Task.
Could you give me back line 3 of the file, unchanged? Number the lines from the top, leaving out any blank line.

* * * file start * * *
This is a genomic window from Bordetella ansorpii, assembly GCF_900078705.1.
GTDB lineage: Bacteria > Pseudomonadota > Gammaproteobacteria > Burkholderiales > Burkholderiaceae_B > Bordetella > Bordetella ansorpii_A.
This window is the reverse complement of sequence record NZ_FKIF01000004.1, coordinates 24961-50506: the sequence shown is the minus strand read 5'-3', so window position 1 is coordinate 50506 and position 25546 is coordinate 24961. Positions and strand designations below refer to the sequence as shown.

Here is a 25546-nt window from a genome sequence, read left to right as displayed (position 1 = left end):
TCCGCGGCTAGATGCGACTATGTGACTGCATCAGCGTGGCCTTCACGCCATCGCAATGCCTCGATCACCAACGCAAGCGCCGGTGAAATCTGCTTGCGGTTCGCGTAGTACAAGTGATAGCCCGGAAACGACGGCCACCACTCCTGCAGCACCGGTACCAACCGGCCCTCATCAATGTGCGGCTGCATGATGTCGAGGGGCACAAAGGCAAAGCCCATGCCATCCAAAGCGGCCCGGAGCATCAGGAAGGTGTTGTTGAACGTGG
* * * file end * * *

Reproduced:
This window is the reverse complement of sequence record NZ_FKIF01000004.1, coordinates 24961-50506: the sequence shown is the minus strand read 5'-3', so window position 1 is coordinate 50506 and position 25546 is coordinate 24961. Positions and strand designations below refer to the sequence as shown.